Monday’s rejection by the House of Councilors of the postal privatization bills has left the long-ruling Liberal Democratic Party sharply divided as it faces a general election in the coming weeks and a possible fall from power.
The LDP, which has enjoyed almost uninterrupted single-party rule since 1955, has seen its power wane since the early 1990s. It has only managed to hang on to the reins of government through coalitions and, since Prime Minister Junichiro Koizumi’s inauguration in April 2001, his charisma and popularity.
But many LDP members have been at odds with Koizumi’s austere fiscal policy goals and perceived dictatorial style, which critics say ignores the party’s usual decision-making process and lessens the influence of individual lawmakers.
The long-festering frustration finally exploded as the prime minister tried to push through his long-held postal privatization agenda. Rivals are now rushing to demonstrate they can fill Koizumi’s shoes when his term as party president expires in September 2006.
Neither the anti-Koizumi nor pro-Koizumi camps in the LDP wanted an election, but they played chicken down to the wire and never blinked.
“No one wants to see a dissolution of the House of Representatives,” said a senior government official close to Koizumi. He said the Lower House LDP members who voted against the postal bills last month urged him last week to beg Koizumi to drop his election threat.
“But it’s too late,” the official said. “How could they say such a thing now?”
The LDP will likely suffer a major setback in the Sept. 11 election, and the LDP-New Komeito ruling coalition may fall from power, many LDP members said.
But whether the Democratic Party of Japan, the largest opposition force, can win a majority in the Lower House and single-handedly form a government is another question, analysts said.
When the postal bills were put to a Lower House vote last month, 37 LDP members voted against them, and Koizumi said Monday the party will not officially endorse the dissidents in the coming election.
The LDP now holds 249 seats in the 480-seat chamber, which has the final say in electing the prime minister, and New Komeito holds another 34.
Because Koizumi has also told LDP officials to field candidates in all constituencies, the vote will likely be split if the 37 rebels run as independents, making it more likely for the ruling coalition to lose these seats, plus additional seats in the proportional representation segment of the election that the LDP won in the last race thanks to the votes won by those 37 members.
In addition, according to election analyst and consultant Hiroshi Miura, Koizumi himself may not garner strong voter support, as media polls have shown few eligible voters place priority on postal privatization as a policy issue.
“There will be no advantage for the LDP (as a whole), for rebellious members of the LDP or for Koizumi himself in the election,” he said.
But the DPJ won’t win an overwhelming majority either, Miura added.
As he pointed out, as far as postal reform is concerned, the DPJ failed to offer a different position and only watched from the sidelines as Koizumi battled forces within his own party over the bills.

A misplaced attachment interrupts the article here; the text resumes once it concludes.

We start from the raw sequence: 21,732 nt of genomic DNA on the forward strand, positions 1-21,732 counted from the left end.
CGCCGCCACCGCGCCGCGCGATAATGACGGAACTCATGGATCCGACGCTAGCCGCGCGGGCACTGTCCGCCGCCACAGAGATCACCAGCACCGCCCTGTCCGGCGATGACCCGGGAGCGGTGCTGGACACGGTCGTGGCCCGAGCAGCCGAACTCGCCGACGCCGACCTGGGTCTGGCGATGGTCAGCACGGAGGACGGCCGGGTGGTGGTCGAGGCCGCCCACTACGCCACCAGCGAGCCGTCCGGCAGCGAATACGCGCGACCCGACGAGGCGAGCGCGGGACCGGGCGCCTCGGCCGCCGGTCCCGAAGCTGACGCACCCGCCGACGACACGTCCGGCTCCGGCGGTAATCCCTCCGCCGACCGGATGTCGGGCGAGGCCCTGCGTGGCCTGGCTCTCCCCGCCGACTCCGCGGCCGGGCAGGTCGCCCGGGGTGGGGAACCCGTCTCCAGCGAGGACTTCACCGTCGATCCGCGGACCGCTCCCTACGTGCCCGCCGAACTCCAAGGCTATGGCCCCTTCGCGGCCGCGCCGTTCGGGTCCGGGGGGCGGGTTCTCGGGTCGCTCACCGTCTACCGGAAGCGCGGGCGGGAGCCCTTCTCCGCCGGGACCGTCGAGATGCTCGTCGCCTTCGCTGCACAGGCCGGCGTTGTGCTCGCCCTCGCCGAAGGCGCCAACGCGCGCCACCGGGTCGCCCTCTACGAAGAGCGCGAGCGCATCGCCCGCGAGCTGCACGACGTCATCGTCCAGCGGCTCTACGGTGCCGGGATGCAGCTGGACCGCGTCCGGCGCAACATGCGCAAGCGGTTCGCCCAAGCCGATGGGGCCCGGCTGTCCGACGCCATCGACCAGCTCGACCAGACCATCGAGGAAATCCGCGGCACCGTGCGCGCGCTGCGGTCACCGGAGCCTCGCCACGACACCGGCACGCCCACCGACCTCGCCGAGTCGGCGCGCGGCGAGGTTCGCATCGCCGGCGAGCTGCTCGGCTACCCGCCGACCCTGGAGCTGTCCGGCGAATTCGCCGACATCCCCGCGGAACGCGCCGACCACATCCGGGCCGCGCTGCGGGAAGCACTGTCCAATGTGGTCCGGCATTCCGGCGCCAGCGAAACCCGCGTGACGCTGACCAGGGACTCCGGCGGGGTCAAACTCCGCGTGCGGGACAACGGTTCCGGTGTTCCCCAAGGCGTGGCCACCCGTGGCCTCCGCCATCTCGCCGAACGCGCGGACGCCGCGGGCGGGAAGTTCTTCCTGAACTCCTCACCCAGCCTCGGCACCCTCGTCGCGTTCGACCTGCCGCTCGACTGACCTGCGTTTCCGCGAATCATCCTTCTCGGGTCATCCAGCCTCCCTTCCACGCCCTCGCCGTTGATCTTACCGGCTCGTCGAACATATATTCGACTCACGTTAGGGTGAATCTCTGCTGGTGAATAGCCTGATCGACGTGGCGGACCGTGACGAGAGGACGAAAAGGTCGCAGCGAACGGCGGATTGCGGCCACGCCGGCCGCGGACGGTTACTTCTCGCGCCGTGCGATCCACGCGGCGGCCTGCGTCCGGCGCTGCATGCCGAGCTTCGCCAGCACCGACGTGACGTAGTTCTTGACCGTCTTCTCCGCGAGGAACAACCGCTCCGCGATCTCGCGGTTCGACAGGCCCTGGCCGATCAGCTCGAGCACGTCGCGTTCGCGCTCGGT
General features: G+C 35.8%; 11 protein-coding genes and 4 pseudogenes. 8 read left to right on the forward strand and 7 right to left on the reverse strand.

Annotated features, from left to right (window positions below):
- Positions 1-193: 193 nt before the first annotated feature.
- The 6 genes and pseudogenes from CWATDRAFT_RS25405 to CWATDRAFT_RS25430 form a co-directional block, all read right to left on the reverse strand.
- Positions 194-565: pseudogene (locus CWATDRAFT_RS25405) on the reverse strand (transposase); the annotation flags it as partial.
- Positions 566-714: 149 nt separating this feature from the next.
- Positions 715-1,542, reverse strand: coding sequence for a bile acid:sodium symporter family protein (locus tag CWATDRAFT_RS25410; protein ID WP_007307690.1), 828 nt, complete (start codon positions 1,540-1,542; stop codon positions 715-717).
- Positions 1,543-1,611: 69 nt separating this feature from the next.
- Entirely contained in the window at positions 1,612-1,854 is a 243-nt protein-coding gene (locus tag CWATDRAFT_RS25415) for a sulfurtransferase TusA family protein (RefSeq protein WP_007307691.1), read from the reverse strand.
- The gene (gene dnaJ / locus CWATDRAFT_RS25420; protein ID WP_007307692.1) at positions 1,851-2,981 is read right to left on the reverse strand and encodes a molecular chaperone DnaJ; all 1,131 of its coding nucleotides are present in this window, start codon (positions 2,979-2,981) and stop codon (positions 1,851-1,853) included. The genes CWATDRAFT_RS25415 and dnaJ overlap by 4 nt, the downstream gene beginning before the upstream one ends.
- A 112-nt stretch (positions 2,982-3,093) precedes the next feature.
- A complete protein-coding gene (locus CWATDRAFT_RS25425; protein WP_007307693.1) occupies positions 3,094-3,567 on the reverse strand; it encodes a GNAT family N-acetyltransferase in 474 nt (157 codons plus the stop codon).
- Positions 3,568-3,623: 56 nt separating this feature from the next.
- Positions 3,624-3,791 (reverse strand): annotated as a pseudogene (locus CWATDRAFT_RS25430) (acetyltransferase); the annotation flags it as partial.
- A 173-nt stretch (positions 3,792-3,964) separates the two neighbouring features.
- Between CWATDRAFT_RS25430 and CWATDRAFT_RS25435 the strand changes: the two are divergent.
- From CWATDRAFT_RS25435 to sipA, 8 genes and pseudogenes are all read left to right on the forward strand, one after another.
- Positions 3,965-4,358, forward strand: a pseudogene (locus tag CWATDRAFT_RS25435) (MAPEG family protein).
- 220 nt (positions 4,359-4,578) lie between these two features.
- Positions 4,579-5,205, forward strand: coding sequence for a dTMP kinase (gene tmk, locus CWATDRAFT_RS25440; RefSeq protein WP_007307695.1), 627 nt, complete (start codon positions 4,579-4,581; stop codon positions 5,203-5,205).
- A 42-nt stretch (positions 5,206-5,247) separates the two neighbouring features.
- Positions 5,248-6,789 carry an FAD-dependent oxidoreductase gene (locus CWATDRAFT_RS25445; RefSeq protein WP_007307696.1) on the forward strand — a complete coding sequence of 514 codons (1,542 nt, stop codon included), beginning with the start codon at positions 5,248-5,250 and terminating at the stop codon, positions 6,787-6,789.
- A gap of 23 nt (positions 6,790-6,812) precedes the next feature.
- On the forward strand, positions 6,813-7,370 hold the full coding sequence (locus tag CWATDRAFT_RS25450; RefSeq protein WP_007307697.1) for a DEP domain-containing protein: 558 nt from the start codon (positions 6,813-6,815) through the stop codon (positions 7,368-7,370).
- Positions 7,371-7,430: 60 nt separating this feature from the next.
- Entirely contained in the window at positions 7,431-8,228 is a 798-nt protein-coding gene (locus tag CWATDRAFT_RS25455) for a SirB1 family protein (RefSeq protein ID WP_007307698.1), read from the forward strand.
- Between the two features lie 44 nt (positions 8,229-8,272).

“My prediction is that the DPJ will win only around 20 more seats,” thus coming out of the poll with about 196 of the 480 chamber seats.
The DPJ hopes to avoid this scenario by campaigning on issues other than postal reforms, including an anticipated consumption tax increase and public pension system reforms.
In fact, the DPJ’s tentative campaign slogan states: “There are more important things” than postal privatization.
“Voters are not interested in postal issues,” DPJ President Katsuya Okada said Aug. 1 at the Japan National Press Club. “I don’t think they will be a contentious focus of the election.”
But if election analyst Miura is right, no party will win a single-party majority, and negotiations to form a ruling coalition will follow the election, throwing national-level politics into greater chaos.
Officially, both New Komeito and the DPJ have denied entertaining the notion of forming an alliance, which is only natural because they will be locking horns in the election.
But New Komeito, the third-largest party in the Diet, following the LDP and DPJ, is widely viewed as playing a key role in forming the next ruling coalition should no party win a majority in the Lower House.
On July 27, New Komeito Secretary General Tetsuzo Fuyushiba did not deny the possibility of joining hands with the DPJ, telling the Japan National Press Club, “We don’t want to join hands with the DPJ, but we should not hesitate if it’s the only way to stabilize politics.”
But New Komeito President Takenori Kanzaki rushed to say that same day his party had never debated this option.
Meanwhile, key LDP Lower House members who voted against the postal bills are exploring the chance of rejoining the LDP after the election, if Koizumi voluntarily steps down or is ousted as party president due to an electoral defeat.
During a Sunday talk show, former LDP policy chief Shizuka Kamei, a key foe of the postal bills, said he has already discussed a postelection alliance with former Prime Minister Yoshiro Mori, who heads the most powerful faction in the LDP.
“I told Mr. Mori we should think about joining hands so we won’t become opposition parties” after the election, Kamei said.